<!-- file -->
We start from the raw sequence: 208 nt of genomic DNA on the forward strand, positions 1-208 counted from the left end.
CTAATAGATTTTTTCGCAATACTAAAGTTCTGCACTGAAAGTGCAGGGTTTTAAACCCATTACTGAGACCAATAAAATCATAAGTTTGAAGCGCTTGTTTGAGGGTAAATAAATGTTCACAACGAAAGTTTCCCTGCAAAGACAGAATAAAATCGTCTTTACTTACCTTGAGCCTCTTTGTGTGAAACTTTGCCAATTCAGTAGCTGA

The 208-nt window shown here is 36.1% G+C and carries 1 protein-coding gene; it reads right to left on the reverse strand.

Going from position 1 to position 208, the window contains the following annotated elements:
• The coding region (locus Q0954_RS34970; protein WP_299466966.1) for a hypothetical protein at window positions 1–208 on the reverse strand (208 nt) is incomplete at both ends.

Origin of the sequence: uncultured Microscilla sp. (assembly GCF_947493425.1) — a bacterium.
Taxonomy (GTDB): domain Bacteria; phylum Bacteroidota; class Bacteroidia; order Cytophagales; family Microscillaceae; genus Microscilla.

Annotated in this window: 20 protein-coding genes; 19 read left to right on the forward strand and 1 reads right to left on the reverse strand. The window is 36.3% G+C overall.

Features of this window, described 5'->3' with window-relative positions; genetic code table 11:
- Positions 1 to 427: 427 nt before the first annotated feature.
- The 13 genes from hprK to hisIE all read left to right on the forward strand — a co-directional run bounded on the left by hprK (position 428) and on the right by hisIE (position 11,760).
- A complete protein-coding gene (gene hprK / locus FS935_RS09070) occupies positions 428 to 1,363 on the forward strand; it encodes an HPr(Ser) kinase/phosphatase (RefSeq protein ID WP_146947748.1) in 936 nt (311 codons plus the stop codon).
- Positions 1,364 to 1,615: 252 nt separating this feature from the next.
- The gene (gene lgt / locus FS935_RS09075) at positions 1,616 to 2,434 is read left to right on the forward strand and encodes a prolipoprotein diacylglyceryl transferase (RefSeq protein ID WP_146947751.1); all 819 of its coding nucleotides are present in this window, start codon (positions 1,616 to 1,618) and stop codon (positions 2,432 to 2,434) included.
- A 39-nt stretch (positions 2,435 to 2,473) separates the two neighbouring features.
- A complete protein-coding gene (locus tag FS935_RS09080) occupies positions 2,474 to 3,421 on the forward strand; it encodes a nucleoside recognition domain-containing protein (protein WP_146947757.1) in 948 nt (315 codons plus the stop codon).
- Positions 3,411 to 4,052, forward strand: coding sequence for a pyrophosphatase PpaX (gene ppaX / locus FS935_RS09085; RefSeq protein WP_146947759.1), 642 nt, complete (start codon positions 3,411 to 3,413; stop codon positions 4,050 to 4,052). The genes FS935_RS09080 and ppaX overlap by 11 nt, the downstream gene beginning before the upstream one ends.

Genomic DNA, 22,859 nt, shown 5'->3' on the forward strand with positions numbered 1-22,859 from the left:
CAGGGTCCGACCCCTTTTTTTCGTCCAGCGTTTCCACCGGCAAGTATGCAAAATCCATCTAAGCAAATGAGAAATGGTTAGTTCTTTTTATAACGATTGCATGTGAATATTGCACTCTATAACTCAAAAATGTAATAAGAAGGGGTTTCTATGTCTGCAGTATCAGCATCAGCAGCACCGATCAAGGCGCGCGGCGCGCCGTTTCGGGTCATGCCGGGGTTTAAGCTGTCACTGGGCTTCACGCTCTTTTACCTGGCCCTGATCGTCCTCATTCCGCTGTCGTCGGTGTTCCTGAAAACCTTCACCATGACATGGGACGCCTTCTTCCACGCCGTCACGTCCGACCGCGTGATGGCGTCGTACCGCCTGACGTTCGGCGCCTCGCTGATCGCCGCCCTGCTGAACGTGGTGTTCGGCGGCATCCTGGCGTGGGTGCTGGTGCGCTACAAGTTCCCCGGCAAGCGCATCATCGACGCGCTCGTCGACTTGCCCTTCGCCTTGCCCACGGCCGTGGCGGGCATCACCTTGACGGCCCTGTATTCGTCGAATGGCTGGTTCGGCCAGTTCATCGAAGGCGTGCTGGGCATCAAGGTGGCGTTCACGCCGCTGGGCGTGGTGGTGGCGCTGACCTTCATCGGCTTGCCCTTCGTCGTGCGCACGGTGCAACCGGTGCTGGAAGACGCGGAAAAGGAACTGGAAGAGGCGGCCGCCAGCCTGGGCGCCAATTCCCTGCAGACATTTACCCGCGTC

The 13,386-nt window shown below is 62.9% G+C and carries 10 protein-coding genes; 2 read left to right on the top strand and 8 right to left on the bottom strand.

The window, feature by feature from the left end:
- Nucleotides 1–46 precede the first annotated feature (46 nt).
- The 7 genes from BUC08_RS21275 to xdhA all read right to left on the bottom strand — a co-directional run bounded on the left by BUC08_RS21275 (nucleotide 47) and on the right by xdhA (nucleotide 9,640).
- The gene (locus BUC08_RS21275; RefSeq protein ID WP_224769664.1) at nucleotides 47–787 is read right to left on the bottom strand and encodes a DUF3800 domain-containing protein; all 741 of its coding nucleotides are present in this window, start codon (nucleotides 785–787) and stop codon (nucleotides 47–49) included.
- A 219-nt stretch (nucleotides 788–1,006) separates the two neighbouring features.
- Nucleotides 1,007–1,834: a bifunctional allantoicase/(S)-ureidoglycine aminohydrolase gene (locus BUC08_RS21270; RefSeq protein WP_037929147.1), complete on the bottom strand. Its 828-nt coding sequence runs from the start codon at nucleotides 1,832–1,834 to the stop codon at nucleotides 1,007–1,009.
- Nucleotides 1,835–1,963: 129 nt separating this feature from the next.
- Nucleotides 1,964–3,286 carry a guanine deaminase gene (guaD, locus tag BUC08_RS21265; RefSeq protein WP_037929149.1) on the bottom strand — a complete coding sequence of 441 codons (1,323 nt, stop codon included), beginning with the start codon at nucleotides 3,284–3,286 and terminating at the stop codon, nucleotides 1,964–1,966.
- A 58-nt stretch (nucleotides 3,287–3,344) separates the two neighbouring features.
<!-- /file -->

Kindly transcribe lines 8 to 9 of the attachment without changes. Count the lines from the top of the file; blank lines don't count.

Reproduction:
Annotated in this window: 20 protein-coding genes; 19 read left to right on the forward strand and 1 reads right to left on the reverse strand. The window is 36.3% G+C overall.

Features of this window, described 5'->3' with window-relative positions; genetic code table 11: